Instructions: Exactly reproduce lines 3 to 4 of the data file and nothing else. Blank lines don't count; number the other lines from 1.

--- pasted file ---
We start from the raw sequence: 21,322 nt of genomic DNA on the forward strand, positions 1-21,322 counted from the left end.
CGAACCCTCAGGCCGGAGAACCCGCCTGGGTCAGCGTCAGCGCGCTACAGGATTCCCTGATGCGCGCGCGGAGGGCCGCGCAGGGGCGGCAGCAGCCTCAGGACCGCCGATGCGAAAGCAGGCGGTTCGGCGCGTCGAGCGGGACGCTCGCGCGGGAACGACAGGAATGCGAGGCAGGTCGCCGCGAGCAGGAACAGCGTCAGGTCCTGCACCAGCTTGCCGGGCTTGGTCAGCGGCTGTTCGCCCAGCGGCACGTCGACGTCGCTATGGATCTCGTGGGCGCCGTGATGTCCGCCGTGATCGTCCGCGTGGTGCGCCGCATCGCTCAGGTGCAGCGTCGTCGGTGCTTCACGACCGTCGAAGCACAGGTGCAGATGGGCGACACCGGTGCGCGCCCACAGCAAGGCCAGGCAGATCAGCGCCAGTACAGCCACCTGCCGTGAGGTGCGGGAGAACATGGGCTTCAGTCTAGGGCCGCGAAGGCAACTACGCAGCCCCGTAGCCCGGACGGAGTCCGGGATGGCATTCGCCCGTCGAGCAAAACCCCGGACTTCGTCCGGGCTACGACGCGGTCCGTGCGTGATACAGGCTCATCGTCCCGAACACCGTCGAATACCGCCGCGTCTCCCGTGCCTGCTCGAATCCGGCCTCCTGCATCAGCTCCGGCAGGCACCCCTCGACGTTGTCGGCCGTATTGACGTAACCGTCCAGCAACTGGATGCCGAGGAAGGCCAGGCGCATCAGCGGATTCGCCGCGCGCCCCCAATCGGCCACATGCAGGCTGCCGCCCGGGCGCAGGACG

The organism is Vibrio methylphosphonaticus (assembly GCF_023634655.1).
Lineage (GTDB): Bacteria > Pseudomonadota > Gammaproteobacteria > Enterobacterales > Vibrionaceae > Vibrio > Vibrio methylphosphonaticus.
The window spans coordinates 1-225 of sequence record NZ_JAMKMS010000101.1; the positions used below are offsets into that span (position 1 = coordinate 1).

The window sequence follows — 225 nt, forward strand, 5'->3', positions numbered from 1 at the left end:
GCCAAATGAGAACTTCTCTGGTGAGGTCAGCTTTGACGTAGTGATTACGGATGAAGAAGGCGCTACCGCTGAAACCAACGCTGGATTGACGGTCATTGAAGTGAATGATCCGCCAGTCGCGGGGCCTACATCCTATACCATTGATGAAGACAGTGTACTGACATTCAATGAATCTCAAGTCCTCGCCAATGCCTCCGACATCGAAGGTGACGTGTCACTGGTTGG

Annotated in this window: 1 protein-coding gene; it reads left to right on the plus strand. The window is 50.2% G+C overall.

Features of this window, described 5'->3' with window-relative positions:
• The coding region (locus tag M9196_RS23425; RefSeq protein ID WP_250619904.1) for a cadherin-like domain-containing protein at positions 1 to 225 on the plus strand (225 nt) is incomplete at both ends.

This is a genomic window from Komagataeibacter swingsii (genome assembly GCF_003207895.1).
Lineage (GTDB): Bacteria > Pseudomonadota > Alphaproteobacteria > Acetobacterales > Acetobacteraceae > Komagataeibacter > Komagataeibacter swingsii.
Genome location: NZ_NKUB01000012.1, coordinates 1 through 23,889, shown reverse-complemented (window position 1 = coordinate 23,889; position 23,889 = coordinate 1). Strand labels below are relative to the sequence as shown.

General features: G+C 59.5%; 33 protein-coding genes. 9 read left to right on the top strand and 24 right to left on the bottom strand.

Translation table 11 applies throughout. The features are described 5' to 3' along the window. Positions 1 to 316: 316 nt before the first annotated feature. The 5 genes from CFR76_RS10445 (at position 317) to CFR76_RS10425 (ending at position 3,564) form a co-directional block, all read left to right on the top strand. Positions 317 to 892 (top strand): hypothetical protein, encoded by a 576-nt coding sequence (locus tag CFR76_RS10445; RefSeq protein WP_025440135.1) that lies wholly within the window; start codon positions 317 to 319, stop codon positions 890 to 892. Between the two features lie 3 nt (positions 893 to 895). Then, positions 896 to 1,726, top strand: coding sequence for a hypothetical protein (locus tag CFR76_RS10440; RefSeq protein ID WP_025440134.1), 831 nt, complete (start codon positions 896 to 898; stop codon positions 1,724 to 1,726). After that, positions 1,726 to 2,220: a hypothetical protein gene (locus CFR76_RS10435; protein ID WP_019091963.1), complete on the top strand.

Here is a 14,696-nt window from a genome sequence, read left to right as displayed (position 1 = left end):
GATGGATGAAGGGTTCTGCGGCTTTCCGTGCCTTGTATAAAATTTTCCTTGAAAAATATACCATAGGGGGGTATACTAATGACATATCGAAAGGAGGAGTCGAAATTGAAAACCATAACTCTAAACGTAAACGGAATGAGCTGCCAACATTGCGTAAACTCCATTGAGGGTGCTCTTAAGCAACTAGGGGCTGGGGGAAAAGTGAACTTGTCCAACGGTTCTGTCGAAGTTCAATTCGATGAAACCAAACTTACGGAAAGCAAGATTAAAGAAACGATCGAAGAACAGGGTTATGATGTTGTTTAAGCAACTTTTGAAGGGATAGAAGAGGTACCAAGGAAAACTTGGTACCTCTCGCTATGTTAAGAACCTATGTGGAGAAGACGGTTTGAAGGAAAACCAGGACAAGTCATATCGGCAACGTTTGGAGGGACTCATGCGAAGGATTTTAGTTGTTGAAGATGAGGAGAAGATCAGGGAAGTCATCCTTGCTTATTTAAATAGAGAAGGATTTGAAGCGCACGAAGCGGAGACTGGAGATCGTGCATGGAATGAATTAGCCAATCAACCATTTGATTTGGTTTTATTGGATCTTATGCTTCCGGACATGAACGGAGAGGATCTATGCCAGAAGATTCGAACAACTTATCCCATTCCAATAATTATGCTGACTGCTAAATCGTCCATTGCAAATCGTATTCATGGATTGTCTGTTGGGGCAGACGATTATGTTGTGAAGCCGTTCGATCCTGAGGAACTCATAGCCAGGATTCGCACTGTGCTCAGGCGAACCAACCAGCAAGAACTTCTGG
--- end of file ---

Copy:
The organism is Vibrio methylphosphonaticus (assembly GCF_023634655.1).
Lineage (GTDB): Bacteria > Pseudomonadota > Gammaproteobacteria > Enterobacterales > Vibrionaceae > Vibrio > Vibrio methylphosphonaticus.